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Why You Need to Read Your Critical Apparatus

Updated: 4 days ago

The apparatus to a critical text of the Greek New Testament condenses a wealth of information about the text. The apparatus can be a bit complicated to get used to. The symbols and abbreviations it uses are their own kind of language that you need to learn, even aside from the language of the text. In another respect though, the apparatus can also be deceptively simple unless you read it in two different ways—vertically and horizontally.

Reading Vertically

Reading the apparatus vertically is by far the more obvious of the two strategies. As you read the main text, you find different places of variation. For each place of variation, you can then consult the apparatus to see what it has to say about the different witnesses it includes. You then move on to the next place of variation, considering the various options it indicates for filling the place where it’s noted in the main text. When you read your apparatus “vertically,” you consider the variants more or less in isolation from each other and look at their various alternatives for the main text.

Reading Horizontally

But reading the apparatus horizontally is important too. When reading horizontally, you read across the different places of variation to better understand the text’s different forms.

To illustrate the value of this practice, it might be easiest to take a concrete example from Rom 10:5.

Surveying the Main Text

In the Nestle-Aland’s 28th edition, this text appears as

Μωϋσῆς γὰρ γράφει ⸂τὴν δικαιοσύνην τὴν ἐκ [τοῦ] νόμου ὅτι⸃ ποιήσας°αὐτὰ°1ἄνθρωπος ζήσεται ἐναὐτοῖς*.

So, you have five different places of variation noted in the text. These are respectively noted by the signs ⸂…⸃, […], °, °1, and ⸀.

Unpacking the Apparatus

But if you unpack the apparatus, you find that it identifies eleven distinct readings for this one verse. The additional readings emerge because some of the witnesses group together differently at the different places of variation.

According to the apparatus, the differences in these readings mainly revolve around

1) The placement of ὅτι, whether before τὴν δικαιοσύνην or after νόμου,

2) The presence or absence of τοῦ,

3) The interchange of νόμου and πίστεως,

4) The presence or absence of αὐτά,

5) The presence or absence of ἄνθρωπος, and

6) The interchange of αὐτοῖς for αὐτῇ.

But unless you read horizontally across the variation units, you might well miss that, for example, variations 1 and 4 are strongly related.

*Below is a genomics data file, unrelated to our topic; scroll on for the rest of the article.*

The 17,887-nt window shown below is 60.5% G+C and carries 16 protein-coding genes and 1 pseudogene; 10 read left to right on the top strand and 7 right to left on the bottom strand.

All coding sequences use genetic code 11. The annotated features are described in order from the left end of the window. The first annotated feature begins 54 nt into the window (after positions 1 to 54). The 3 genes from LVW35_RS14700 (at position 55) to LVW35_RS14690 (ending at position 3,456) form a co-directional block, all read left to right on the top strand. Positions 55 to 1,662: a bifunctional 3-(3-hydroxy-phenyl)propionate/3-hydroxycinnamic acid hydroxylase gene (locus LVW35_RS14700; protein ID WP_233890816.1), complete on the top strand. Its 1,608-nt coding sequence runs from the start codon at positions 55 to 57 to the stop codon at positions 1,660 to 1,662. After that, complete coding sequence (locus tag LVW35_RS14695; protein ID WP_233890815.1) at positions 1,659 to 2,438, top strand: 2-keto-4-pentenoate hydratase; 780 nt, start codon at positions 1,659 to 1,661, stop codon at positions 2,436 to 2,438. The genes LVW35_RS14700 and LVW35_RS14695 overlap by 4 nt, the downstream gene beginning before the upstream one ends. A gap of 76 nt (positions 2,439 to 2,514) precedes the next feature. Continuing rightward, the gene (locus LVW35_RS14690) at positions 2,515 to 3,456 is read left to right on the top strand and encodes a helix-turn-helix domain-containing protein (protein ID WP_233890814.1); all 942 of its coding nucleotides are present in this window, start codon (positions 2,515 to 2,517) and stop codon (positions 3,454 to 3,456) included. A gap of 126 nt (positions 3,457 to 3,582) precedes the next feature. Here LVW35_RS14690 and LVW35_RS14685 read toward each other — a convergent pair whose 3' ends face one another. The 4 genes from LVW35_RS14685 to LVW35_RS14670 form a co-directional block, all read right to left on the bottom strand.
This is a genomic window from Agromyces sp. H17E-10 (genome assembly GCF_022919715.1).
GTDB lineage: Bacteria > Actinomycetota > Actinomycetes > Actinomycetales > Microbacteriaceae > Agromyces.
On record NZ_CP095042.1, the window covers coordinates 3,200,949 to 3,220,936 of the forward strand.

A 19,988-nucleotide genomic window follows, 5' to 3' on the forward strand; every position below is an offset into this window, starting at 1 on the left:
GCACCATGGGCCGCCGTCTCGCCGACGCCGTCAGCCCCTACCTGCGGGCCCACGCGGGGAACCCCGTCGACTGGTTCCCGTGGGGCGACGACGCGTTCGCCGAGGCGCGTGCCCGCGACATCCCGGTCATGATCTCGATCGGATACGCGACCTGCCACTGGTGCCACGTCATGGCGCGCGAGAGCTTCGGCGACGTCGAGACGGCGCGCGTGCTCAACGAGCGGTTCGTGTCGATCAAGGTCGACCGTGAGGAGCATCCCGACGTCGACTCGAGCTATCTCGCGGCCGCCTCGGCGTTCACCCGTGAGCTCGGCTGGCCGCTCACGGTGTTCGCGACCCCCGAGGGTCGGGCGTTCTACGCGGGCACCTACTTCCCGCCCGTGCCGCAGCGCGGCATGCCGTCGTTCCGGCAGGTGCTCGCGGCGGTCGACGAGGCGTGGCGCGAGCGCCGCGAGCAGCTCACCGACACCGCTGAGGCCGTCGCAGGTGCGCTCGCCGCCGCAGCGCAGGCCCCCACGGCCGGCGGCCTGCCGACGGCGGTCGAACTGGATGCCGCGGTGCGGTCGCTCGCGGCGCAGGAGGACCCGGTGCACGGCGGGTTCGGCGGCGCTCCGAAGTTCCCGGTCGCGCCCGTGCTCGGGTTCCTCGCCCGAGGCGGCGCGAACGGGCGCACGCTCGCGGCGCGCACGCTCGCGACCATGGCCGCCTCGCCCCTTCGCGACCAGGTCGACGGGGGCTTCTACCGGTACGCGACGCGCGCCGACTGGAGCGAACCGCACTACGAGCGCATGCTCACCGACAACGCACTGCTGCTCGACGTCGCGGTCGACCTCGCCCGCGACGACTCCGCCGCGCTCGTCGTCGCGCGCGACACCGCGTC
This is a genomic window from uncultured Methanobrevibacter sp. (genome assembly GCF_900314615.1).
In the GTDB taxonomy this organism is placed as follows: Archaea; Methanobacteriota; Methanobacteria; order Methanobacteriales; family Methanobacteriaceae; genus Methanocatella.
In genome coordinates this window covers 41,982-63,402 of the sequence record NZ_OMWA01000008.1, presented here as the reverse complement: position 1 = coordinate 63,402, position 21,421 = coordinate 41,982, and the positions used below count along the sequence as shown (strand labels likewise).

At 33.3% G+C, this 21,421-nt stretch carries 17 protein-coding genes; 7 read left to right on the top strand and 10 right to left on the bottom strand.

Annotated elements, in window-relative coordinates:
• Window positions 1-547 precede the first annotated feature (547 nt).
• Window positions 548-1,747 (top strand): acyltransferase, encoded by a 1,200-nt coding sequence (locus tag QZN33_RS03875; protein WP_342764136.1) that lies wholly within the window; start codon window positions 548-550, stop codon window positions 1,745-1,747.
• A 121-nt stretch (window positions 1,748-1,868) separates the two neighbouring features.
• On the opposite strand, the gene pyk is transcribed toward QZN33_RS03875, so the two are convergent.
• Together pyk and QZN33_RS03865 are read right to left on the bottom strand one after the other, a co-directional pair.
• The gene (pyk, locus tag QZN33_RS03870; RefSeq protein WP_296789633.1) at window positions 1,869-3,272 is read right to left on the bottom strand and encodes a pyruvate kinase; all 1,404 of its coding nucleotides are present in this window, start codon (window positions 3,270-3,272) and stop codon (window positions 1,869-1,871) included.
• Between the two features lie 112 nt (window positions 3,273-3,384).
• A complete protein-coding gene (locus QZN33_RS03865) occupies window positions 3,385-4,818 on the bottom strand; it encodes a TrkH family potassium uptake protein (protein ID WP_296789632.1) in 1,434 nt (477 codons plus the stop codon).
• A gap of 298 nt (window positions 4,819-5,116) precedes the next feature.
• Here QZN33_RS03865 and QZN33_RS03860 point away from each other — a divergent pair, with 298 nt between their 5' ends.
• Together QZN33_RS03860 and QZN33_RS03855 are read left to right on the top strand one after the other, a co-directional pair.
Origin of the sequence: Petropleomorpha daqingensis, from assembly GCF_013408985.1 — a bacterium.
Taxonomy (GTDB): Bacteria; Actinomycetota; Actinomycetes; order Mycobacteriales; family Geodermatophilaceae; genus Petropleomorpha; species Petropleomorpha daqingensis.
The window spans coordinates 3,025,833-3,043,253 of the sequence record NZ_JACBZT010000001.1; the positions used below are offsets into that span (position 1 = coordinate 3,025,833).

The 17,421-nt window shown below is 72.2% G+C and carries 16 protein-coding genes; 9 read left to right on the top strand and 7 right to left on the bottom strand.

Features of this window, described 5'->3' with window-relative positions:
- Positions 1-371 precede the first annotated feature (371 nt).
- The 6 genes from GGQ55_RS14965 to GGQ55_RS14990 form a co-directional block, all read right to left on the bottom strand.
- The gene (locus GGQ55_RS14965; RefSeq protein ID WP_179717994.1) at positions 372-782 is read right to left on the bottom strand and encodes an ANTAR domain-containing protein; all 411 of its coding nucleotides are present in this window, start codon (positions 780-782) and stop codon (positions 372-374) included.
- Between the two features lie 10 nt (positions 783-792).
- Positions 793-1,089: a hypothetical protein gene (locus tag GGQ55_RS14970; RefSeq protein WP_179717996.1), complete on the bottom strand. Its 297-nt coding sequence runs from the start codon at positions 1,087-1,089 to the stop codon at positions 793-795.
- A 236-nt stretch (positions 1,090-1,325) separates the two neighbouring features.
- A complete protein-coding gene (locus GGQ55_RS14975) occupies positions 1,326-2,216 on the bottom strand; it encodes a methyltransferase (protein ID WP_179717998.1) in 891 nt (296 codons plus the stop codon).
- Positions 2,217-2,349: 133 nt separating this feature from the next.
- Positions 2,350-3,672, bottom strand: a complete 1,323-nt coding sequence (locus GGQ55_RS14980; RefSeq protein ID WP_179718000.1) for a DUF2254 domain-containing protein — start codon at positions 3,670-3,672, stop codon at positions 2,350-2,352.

When ὅτι appears after νόμου, it simply introduces the following quotation from Lev 18:5. In this case, δικαιοσύνην is an accusative of respect that tells the topic about which Μωϋσῆς … γράφει. The ὅτι clause then specifies the content of what Μωϋσῆς … γράφει.

But when ὅτι appears before τὴν δικαιοσύνην, it directly introduces the content of what Μωϋσῆς … γράφει. This means that αὐτά has become redundant with δικαιοσύνην in competition for the slot of direct object for the participle ποιήσας.

So, in a couple cases, ὅτι appears before τὴν δικαιοσύνην and αὐτά is retained (33*, 1881). But in almost all the cited witnesses where ὅτι appears before τὴν δικαιοσύνην, the same witnesses also omit αὐτά (א*, A, D*, 81, 630, 1506, 1739, co). And observing this relatedness can help in sorting out the different readings and possibilities for why they’ve arisen.


So, when you read a critical text of the Greek New Testament, you need to read the apparatus too. You need to read the apparatus vertically to take account of the different places of variation in themselves. And you need to read the apparatus horizontally to take account of relationships that different variants might have with each other.

As a tool to help you engage the apparatus in the Nestle-Aland’s 28th edition, I’ve prepared a condensed, searchable table of its signs and abbreviations. I’ll be happy to share this table with you entirely for free. In it, I’ve also included the Unicode equivalents for several of the signs—in case you find yourself wanting to type them.

I hope you find this table a helpful reference as you read your apparatus—both vertically and horizontally.

J. David Stark

Winnie and Cecil May Jr. Biblical Research Fellow, Faulkner University Kearley Graduate School of Theology

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